There have been lots of links to the recently posted videos of TED talks from the Technology, Entertainment and Design conference, a yearly meeting where 1000 influential (board-of-director-level) people are invited to Monterey to think and talk big thoughts. There are currently six 18–minute presentations posted, including one by Al Gore. More are promised.
I wanted to comment on several talks, beginning with one by Sir Ken Robinson who speaks about the need to rework our education system to preserve the creative spirit in people. He suggests that the curricula at public school programs are designed to produce university scholars and that this is too narrow a definition for what schools should produce. Sir Ken says that children are boundlessly creative because “they’re not frightened of being wrong,” and goes on to say that we learn to be frightened as we grow older and that most people are indeed terrified of being wrong by the time they start working at companies, with their creative spirit dissipated. Sir Ken blames our school systems for not nurturing creativity, stating that
We are educating people out of their creative capacities…we don’t grow into creativity, we grow out of it, or rather, we get educated out of it.
Sir Ken is a charismatic speaker and engaging to the audience but unfortunately, to my taste, he spends too much time on jokes and stories and not building his case towards revising our public school goals. This is a particularly resonant topic given the work that the Bill and Melinda Gates Foundation has been doing. With only eighteen minutes to influence some of the top leaders in the US, I would have liked to have seen a more direct focus on his very important thesis.
Al Gore discusses the global warming presentation that he gave earlier in the TED conference and which forms the backbone of the movie An Inconvenient Truth. He also spends several minutes on jokes, at the beginning of his talk and of the self-deprecating kind, but he eventually gets down to business and he is indeed all business at addressing the issue of spreading the word about global warming. Not only is his presentation compelling, but he is clearly reaching out to the attendees and trying to make a difference.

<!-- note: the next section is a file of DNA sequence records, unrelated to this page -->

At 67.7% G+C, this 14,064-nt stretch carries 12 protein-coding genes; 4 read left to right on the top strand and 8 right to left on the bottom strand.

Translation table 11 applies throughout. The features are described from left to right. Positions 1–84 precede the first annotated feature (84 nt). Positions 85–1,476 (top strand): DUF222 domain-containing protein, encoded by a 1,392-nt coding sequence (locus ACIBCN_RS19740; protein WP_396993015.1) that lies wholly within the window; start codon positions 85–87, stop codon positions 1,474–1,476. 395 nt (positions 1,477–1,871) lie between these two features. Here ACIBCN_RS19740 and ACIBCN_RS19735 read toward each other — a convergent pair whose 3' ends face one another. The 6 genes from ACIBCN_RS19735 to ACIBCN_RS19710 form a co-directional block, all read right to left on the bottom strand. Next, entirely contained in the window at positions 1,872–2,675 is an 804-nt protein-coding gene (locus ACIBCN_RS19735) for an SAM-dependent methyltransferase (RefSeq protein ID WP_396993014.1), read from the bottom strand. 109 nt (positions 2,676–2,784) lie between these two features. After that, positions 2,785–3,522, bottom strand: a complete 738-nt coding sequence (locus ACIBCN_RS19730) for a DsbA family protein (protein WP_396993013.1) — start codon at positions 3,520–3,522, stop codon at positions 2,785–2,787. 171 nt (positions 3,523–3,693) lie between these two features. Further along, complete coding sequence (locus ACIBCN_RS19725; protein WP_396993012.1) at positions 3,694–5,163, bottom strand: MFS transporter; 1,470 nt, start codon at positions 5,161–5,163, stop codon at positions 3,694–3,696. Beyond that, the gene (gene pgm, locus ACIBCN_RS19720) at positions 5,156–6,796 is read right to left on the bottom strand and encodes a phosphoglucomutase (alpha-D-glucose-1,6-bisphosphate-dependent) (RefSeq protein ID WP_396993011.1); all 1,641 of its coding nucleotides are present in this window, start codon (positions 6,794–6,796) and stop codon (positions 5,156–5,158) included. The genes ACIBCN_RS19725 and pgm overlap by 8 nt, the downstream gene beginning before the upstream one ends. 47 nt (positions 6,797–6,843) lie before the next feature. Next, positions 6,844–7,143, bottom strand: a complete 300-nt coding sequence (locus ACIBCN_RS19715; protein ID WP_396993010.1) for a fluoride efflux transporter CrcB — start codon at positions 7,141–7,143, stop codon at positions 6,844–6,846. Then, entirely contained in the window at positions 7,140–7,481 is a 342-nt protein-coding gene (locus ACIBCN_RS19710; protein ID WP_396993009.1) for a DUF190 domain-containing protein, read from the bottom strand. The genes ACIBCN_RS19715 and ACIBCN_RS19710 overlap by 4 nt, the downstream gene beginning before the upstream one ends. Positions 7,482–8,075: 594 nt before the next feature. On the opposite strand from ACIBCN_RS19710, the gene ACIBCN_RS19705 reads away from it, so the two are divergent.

Majora Carter gives an emotional and inspiring talk about bringing green space to the Bronx and the need to consider urban development as a way of moving our society forward.
My favorite talk is from Hans Rosling, director of Sweden’s top university, the Karolinska Institute. Hans gives a tour de force data-driven overview of world development that uses data displays that would make Edward Tufte weep with envy. His presentation was fascinating: compelling and rich with information. Anyone who watches this video and does not finish with an intense desire to do similar data mining in their own fields is a poster child for Sir Ken Robinson’s thesis that schooling eradicates creativity—see above.